That’s a good point Bill, thank you. I’ll definitely be more attentive with making sure my priming solution is mixed in well enough on the next batch (which I'm hoping will be this weekend).

If I remember correctly, I mixed my sugar with 8 fluid oz of water. Would this be considered too little of an amount for the 3 gal batch?
 
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T Falconer

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Are you using standard bottles? What kind of capper?

I only ask because I had the same thing happen with one of my early batches. Decided to use stubby bottles for the look and had a hand capper… caps didn’t get a full seal (although they really seemed like they did). The priming sugar was fine and a few bottles sealed and carbed but a lot had the smallest leak that left them flat

If you plan on bottling a lot, I’d maybe suggest getting a bench capper just so you know that’s not part of the equation.

Thanks andersk - I’m using the 12 oz standard long neck bottles with a hand capper. I decided on the hand capper merely out of cost, but I really do like those bench cappers. In your experience, do they offer a more consistent seal, or is it just a more convenient way of bottling? Either way, that may be my next equipment purchase.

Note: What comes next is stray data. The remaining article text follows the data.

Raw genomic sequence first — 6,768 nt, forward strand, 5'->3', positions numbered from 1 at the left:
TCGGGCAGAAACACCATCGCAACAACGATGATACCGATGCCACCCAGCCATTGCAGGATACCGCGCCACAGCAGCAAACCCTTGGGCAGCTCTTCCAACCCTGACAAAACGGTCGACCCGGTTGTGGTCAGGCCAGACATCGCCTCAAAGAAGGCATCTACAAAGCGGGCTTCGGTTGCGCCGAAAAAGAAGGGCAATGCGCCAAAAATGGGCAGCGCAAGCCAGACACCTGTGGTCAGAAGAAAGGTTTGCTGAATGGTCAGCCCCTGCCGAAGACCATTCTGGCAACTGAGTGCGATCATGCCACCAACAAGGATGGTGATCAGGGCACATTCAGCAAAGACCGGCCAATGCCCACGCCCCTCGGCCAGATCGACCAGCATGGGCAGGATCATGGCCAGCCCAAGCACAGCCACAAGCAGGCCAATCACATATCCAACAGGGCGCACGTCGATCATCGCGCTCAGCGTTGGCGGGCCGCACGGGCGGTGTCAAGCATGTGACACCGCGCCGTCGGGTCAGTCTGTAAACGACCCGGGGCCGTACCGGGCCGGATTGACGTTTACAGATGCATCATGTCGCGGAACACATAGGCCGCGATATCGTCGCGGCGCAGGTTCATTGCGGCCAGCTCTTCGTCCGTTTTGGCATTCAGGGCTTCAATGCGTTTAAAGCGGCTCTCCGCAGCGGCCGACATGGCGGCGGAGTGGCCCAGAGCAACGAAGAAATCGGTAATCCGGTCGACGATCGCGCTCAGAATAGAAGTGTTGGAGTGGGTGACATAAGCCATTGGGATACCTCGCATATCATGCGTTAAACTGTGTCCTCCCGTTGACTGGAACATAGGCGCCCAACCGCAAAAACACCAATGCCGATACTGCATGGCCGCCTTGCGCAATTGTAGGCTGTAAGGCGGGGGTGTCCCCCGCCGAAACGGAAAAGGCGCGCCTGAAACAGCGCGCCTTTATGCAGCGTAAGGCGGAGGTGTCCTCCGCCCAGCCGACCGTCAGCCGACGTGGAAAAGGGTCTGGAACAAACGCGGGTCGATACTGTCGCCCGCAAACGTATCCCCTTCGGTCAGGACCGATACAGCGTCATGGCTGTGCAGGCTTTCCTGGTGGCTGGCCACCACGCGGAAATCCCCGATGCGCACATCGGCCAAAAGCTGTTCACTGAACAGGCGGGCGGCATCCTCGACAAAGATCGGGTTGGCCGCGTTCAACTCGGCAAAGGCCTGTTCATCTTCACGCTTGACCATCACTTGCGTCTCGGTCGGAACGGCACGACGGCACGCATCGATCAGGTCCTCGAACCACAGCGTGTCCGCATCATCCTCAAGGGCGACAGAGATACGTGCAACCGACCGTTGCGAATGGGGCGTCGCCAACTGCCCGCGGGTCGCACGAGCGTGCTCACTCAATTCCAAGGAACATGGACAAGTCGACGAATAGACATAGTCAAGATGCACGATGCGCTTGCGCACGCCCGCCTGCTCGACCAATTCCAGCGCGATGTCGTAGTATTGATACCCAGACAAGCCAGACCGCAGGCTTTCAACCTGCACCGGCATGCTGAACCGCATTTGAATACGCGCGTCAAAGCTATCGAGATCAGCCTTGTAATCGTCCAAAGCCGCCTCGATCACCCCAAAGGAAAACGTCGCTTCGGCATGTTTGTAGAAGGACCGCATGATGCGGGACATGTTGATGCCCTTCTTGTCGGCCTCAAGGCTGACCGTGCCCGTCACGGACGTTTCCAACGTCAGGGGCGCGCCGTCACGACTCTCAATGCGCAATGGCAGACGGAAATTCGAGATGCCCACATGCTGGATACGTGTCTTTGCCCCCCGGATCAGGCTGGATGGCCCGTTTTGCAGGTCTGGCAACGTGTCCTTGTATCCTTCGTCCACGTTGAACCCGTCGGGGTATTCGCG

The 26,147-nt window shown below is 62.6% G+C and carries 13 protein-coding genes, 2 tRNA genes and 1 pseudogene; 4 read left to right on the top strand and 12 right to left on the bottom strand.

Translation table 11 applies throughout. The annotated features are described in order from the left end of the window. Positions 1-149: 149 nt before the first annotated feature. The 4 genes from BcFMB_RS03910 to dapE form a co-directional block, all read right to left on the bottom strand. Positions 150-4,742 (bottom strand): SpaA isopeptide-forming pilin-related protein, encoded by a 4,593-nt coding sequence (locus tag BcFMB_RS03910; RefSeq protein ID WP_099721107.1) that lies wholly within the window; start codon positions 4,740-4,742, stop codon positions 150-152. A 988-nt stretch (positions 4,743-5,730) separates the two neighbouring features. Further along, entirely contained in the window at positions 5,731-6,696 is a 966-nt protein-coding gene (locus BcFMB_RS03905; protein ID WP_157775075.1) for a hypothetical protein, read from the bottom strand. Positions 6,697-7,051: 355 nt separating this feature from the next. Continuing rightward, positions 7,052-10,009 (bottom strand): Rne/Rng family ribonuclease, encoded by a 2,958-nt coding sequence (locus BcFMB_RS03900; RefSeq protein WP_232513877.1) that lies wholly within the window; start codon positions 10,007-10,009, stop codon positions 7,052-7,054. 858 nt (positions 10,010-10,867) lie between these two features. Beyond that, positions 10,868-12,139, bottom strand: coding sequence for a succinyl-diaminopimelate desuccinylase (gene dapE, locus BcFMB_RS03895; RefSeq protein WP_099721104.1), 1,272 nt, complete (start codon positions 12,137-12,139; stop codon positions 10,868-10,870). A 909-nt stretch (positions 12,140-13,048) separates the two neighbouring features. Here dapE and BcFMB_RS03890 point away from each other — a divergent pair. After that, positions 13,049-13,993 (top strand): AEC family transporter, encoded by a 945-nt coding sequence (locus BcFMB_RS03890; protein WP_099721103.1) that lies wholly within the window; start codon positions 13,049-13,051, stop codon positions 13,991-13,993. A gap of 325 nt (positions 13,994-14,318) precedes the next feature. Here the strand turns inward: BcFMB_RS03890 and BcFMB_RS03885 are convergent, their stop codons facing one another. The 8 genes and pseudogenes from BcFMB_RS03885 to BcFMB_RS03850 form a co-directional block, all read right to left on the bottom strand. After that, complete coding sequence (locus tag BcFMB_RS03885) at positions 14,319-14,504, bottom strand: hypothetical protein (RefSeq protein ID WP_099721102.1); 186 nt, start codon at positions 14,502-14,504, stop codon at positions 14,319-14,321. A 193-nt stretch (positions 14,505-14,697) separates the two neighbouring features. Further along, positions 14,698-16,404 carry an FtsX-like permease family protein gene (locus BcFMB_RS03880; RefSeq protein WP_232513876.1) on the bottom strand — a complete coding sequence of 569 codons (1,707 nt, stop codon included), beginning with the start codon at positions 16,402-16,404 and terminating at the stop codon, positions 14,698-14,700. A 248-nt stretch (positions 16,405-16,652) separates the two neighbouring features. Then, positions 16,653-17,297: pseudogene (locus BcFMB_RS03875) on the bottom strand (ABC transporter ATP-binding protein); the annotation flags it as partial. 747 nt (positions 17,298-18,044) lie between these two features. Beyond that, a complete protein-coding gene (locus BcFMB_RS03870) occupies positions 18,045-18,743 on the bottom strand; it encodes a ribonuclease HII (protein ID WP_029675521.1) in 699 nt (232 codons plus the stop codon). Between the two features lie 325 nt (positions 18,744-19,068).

andersk

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Thanks andersk - I’m using the 12 oz standard long neck bottles with a hand capper. I decided on the hand capper merely out of cost, but I really do like those bench cappers. In your experience, do they offer a more consistent seal, or is it just a more convenient way of bottling? Either way, that may be my next equipment purchase.
In my experience they offer a way better seal. With standard bottles the hand capper may work just as well, but with any other varieties or if you're cleaning branded bottles and re-using the bench capper is a huge improvement and more flexible (IMO).

I was hesitant to buy one for the same reason and bought the hand capper first because of cost. Feels like wasted money now but you learn¯\_(ツ)_/¯
 

Dancy

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[="JimRausch, post: 9142785, member: 104856"]And a final probability: Not enough time. Granted 2 weeks carbonating is pretty standard, but the yeast don't read and they will work at their own speed, not ours.
So, give the bottles a shake, and give them another 2 weeks before giving up.
[/QUOTE]
+1 on this. I bottle only and though two weeks is often adequate, I’ve experienced significant improvement after 3-4. And yes, shake the bottles a bit.